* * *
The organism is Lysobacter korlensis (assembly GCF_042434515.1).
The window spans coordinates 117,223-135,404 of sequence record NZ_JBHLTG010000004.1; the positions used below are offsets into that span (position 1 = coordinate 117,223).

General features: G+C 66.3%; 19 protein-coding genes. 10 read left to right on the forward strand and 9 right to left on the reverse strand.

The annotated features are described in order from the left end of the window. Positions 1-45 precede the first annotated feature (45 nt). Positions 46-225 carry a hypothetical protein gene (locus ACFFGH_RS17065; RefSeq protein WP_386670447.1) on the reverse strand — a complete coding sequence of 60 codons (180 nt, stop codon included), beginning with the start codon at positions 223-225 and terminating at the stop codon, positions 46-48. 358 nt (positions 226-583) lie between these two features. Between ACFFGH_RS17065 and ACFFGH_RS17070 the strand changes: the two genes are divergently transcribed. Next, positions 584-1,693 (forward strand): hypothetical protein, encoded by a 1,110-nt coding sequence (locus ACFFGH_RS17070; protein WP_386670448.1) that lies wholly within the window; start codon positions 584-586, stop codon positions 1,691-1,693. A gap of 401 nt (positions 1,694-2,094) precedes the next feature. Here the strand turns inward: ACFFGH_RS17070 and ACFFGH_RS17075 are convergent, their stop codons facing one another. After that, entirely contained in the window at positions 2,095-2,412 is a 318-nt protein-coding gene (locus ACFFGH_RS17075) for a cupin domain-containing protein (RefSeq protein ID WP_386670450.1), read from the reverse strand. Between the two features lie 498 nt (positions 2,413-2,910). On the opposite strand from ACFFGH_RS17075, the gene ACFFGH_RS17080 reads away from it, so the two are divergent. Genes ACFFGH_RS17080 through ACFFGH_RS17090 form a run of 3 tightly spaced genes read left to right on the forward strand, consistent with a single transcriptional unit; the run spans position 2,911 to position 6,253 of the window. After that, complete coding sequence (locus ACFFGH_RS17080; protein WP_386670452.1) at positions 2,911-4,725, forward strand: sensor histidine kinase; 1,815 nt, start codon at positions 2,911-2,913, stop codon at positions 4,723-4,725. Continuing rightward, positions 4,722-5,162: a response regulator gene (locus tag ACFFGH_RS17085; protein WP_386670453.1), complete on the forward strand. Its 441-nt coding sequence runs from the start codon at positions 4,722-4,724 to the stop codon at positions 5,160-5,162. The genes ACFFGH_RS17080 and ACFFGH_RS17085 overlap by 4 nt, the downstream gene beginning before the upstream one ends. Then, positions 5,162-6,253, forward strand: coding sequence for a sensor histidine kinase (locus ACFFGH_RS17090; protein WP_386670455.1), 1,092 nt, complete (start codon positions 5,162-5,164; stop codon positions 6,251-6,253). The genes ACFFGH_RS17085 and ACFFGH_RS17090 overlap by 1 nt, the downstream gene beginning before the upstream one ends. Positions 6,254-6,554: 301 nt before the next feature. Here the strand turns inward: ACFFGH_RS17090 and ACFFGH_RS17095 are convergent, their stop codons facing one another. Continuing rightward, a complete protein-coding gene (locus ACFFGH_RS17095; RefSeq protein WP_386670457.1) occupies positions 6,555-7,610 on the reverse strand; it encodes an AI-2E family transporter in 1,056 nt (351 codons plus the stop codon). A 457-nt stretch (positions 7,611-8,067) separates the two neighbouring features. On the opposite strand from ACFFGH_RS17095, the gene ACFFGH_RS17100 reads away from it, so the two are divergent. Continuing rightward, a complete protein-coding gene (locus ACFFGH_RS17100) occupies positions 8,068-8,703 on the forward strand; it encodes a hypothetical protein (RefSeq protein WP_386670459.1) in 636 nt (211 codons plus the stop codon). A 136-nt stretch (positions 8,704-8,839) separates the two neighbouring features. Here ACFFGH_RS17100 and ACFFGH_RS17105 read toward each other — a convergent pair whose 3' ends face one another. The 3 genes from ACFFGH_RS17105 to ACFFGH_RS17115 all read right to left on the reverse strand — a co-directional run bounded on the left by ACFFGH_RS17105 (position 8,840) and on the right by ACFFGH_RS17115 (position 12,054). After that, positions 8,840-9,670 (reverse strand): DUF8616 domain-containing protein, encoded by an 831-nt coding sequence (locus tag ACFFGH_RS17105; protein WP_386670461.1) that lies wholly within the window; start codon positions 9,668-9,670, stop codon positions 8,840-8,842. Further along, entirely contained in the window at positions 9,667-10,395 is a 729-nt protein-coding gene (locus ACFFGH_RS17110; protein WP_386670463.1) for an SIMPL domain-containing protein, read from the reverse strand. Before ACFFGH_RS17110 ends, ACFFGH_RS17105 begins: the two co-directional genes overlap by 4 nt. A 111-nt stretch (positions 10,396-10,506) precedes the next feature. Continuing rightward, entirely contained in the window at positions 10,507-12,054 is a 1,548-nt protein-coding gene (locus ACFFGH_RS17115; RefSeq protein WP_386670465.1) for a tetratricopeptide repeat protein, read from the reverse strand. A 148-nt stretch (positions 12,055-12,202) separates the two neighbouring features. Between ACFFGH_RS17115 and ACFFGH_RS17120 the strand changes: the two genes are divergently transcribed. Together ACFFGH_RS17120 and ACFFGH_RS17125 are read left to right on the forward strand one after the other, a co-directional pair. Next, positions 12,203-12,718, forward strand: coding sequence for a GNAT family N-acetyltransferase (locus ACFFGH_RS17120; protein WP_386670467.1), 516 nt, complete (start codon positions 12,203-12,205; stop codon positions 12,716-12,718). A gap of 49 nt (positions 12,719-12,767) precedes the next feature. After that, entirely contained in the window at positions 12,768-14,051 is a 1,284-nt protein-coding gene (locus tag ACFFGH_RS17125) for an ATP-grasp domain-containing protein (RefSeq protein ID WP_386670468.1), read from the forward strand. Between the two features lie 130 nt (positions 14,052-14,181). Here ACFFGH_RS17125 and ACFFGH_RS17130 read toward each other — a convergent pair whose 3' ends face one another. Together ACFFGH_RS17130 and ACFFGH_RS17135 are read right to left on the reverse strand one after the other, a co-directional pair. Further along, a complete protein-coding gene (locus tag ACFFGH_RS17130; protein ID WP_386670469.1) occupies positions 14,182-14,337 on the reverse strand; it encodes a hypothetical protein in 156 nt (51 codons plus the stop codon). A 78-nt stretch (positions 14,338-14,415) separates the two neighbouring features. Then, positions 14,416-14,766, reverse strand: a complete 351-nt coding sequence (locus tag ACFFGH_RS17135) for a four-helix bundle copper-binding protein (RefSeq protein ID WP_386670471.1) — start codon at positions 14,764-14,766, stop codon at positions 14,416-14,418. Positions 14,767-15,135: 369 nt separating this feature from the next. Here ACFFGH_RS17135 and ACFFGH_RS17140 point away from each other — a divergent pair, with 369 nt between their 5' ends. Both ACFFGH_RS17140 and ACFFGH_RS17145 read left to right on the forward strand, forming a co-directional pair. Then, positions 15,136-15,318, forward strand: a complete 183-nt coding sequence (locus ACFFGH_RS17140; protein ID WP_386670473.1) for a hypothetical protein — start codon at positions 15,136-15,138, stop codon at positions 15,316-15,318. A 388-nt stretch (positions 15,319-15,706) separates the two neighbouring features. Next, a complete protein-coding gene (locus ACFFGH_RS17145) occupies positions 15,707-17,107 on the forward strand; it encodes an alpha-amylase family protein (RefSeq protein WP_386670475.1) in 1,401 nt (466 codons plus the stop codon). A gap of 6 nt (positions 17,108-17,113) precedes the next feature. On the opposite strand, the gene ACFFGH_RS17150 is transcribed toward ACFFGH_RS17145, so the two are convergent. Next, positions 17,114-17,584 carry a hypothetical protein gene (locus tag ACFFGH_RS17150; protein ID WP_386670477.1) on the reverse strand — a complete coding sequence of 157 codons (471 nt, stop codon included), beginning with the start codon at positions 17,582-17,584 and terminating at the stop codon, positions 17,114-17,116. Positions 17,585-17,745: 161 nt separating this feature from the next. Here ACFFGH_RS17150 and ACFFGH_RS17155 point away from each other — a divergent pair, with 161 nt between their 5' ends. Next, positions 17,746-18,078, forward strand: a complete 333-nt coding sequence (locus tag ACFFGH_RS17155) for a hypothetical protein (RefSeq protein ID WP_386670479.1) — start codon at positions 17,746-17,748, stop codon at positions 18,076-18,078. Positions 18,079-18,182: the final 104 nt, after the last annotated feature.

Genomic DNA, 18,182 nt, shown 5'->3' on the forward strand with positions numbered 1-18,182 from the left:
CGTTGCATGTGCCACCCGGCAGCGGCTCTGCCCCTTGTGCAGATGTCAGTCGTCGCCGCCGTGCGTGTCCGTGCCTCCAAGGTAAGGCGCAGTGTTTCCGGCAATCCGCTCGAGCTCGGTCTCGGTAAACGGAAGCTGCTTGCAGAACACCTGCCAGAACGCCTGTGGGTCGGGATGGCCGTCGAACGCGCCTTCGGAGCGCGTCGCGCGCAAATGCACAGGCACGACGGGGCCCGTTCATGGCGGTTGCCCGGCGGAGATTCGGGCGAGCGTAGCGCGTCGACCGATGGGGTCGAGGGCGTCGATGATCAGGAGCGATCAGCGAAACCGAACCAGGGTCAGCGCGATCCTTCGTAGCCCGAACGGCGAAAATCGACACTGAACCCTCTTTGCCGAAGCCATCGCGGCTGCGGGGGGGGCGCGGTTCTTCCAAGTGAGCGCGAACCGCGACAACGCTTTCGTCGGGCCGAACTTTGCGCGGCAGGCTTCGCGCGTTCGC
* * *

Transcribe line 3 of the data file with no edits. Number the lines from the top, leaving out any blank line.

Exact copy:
General features: G+C 66.3%; 19 protein-coding genes. 10 read left to right on the forward strand and 9 right to left on the reverse strand.